SPICE vs. IBIS: Choosing the More Appropriate Model for Your Circuit Simulation

As circuit simulation continuously gains popularity in the prototype industry, simulation models can be one of the critical requirements for broad and end market customers. SPICE and IBIS models are two of the most requested simulation models and can provide cost savings in the prototyping stage of circuit board development. This article differentiates SPICE from IBIS modeling systems and the significant impact of testing prior to circuit board fabrication. The article will discuss which model to use depending on the circuit design. It will examine sample use cases and commonly used simulation tools such as LTspice® and HyperLynx®.

What Is a SPICE Model?
SPICE is an acronym for Simulation Program with Integrated Circuit Emphasis, a general-purpose circuit simulator that takes a text netlist describing the circuit elements (transistors, resistors, and capacitors) and their connections and translates them into mathematical equations using nodal analysis and solves them. In relation, a SPICE model is a text-based behavioral model that is used by SPICE simulators to mathematically predict the behavior of a device under varying conditions.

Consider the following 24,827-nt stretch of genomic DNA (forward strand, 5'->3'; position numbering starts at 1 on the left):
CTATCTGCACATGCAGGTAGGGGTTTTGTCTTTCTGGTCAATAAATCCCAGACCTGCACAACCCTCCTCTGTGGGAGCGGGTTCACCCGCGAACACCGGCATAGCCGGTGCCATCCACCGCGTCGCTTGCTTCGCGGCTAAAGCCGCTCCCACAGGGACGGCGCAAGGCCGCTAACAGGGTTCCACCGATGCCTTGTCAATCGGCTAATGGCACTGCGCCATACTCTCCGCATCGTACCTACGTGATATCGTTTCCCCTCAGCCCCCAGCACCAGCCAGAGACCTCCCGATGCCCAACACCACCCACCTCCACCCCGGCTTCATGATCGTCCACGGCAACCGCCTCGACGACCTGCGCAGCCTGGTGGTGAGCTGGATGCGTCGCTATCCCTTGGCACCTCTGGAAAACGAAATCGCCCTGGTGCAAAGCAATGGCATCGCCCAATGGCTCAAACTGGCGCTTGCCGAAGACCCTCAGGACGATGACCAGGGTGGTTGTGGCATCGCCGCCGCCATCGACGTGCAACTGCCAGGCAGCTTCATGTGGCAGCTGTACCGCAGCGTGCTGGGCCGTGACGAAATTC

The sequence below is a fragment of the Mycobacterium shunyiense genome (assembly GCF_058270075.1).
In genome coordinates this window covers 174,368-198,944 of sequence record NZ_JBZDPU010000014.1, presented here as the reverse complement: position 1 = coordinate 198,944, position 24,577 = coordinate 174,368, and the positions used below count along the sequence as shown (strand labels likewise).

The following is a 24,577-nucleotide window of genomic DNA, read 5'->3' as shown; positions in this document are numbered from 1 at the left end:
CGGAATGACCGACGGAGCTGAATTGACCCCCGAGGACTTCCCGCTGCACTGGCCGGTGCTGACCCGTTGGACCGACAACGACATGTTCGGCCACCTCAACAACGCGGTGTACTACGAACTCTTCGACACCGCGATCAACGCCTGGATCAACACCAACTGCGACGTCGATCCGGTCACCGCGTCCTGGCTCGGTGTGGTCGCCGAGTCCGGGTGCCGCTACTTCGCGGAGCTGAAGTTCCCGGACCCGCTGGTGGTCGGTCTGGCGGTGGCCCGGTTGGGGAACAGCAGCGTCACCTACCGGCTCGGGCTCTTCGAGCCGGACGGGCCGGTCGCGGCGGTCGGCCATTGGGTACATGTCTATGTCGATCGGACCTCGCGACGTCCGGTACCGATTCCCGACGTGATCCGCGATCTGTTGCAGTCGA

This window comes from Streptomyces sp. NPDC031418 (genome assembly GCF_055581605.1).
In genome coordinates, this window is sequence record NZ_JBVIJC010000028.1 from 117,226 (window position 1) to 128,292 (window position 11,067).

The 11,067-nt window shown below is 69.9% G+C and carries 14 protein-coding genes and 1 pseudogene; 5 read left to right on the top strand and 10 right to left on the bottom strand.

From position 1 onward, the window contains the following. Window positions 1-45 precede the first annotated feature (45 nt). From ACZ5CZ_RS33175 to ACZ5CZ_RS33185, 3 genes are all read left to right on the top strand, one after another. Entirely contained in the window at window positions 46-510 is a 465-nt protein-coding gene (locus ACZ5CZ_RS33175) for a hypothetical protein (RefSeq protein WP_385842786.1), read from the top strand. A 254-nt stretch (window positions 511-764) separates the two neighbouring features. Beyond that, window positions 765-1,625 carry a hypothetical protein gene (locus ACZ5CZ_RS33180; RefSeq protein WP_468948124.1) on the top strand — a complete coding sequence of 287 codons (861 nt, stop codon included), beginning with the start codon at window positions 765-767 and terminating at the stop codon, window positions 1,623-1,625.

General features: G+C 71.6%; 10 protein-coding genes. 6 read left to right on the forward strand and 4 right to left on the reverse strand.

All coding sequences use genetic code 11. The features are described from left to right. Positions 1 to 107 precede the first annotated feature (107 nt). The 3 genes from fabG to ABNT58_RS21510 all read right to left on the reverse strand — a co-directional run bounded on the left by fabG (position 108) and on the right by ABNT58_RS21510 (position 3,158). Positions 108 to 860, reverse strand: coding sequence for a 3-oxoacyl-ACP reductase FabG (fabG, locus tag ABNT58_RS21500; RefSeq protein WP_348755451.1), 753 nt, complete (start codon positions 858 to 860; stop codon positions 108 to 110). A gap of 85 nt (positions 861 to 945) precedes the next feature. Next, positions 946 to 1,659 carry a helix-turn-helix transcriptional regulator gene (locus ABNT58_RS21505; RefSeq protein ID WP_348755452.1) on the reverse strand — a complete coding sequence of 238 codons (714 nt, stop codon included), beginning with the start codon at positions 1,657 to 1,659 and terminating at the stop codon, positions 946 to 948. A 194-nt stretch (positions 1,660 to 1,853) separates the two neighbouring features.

What Is an IBIS Model?
IBIS is an acronym for Input/Output Buffer Information Specification. It is a behavioral model that describes the analog behavior of the digital input and output buffers of a device. It consists of tabular data that describes the current-voltage (I-V) relationship of the components within the digital buffers, as well as the voltage across time (V-t) switching characteristics of the output or I/O buffers. It is used for the signal integrity analysis of system boards prior to fabrication and is presented in plain ASCII-text formatted data. It does not disclose any proprietary information since IBIS models are like a black-box model, which does not contain internal information that can be reverse engineered.

What Do They Look Like?

Figure above: A SPICE file (.cir) on the left using LTspice and IBIS file (.ibs) on the right using Siemen’s HyperLynx.